31st August 10, 09:15 PM
As a piper, I think of all the tunes that would have and could have been appropriate. HOWEVER, 99.99% of America is made of of non-pipers who know only two tunes. AG by name and STB as "that bagpipe song". While not my favorite (although the first tune I ever learned) it was appropriate for the listening audience.
Now as far as tuning. Cold tuning should be (one of) the first thing a piper learns. If you spend a half hour playing and tuning, then put them down for fifteen to thirty minutes, you will be out of tune to one degree or another, depending on climate. The proper way to handle this is pick 'em up, play for about a minute and tune them. Put them back down and wait your turn. The reeds are still the same temperature and humidity as when you started. The other oprion is to play as long as you want, but have to sit there waiting, blowing softly into them the entire time. I prefer to not waste my breath.
If playing a long set, however, your best bet is indeed the "sit and blow softly" method. But for a couple stanzas of AG? Tune them cold and go get a Frosted Barley Pop.
I wish I believed in reincarnation. Where's Charles Martel when you need him?
1st September 10, 01:12 AM
That was piper Ivan Browning who played the solo.
Originally Posted by NashTnGuy
1st September 10, 03:17 AM
I'm just glad I was not there. The band was a fire sservice band from Montgomery county, Md. A democratic stronghold that never goes for the conservative vote. I am surprised that their union let them perform.
1st September 10, 03:51 AM
I'll beat this dead horse, as well- My eyes roll back in my head every time I hear STB and AG and I have to fight the urge to impale myself on the nearest flying heraldry.
Yes, the general public 'knows them". The general public, alas, thinks that you wear a kilt if you're IRISH and that a sgian dubh ("your dagger" in the patois) must not be returned to its sheath without drawing blood...
The GHB was designed to play "the big music". I wish instead that "The Desperate Battle" was what came to mind when people thought "bagpipe music"...
1st September 10, 03:59 AM
Thank you, David. This totally made my morning!
Originally Posted by davidlpope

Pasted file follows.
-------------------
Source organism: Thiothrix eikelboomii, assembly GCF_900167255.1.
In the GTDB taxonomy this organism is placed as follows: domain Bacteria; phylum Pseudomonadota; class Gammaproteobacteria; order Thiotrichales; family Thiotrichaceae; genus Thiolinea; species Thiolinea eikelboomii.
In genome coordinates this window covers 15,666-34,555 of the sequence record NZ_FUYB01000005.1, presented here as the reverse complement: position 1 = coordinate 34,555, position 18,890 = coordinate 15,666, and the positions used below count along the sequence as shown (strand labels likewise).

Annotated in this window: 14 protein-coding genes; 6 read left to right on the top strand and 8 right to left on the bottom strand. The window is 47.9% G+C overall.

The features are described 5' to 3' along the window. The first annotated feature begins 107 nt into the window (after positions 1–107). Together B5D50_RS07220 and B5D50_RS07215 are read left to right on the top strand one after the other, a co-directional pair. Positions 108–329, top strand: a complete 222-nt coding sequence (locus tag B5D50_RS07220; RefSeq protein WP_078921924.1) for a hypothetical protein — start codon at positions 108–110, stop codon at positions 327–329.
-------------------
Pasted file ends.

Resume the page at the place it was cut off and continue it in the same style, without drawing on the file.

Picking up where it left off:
1st September 10, 04:34 AM
Well, gentlemen, you have had your say, but I am going to buck the trend and say that I love both those tunes.
I have Scotland the Brave as my mobile phone ringtone, as it brings to mind the times I marched in a kilt with my regiment and the St Andrew’s College band in Grahamstown.
And if you have seen the movie Amazing Grace, you will grasp a little of what the words are about.
Canuck of NI wrote: “I remember that they were written by a former slave trader from the 19th Century, who had some sort of Road To Damascas experience and became an anti-slavery activist?”
Actually the 18th century. His name was John Newton, and that road to Damascus experience was the beginning of a saintly career that produced dozens of hymns, many of which are still sung regularly in those churches that have not gone over totally to guitar worship.
Granted, Amazing Grace has been overplayed in various forms – on the pipes, on brass instruments, and sung by people who don’t necessarily have the voice to carry it.
But it remains a tremendous testimony to a life turned around by the grace of God.
There are cheesy renditions of it, but it definitely not a cheesy tune.
By all means let’s have other tunes on the pipes as well. But don’t decry this one just because some folk have done it badly, or too often.
The fear of the Lord is a fountain of life.
1st September 10, 06:02 AM
Yes the Unions are quite a voice for democracy.
Originally Posted by Frank McGrath
"If you look long into the abyss, the abyss looks into you." - F.N.
1st September 10, 06:07 AM
I'm not a mod, but I'm noticing this thread is drifting into dangerous waters. We might want to police ourselves before the mods do
1st September 10, 06:35 AM
Originally Posted by Mike_Oettle
The "cheesy tune" reference is a line from the movie (and novel) "Tunes of Glory", about the inner-workings of a post-WWII Highland Regiment. Acting Colonel Jock Sinclair, a former piper, makes the remark several times in both, especially about "Cock o' the North", a thinly veiled-reference to the author, James Kennaway, who served with the Gordons.
Don't get me wrong -- when sung or preformed properly, it is a beautiful piece. Is it my favourite hymn -- no, that would probably be "Abide with Me". I do think it is overdone on the pipes, but as someone mentioned earlier, it is a piper's bread & butter. It has become so imbedded in people's minds as a pipe tune in the last 20 years, especially in association with Fire & Police Department Pipe Bands, and I have no issue with that.
I actually like "Scotland the Brave" as well, especially when played by massed bands -- but I prefer "Black Bear", "All the Blue Bonnets Over the Border" and other tunes. My all-time favourite pipe tune is "Farewell to the Creeks", though, which Hamish Henderson set his "The 51st Highland Division's Farewell to Sicily" to during WWII.
1st September 10, 06:57 AM
When I hear "Amazing Grace", I think of the words. That makes it very much of an "upper" to me. As a Southerner, I will not stand for the "Battle Hymn" being played in my presence. It's an evil song.
"Try not. Do.. or do not. There is no try."
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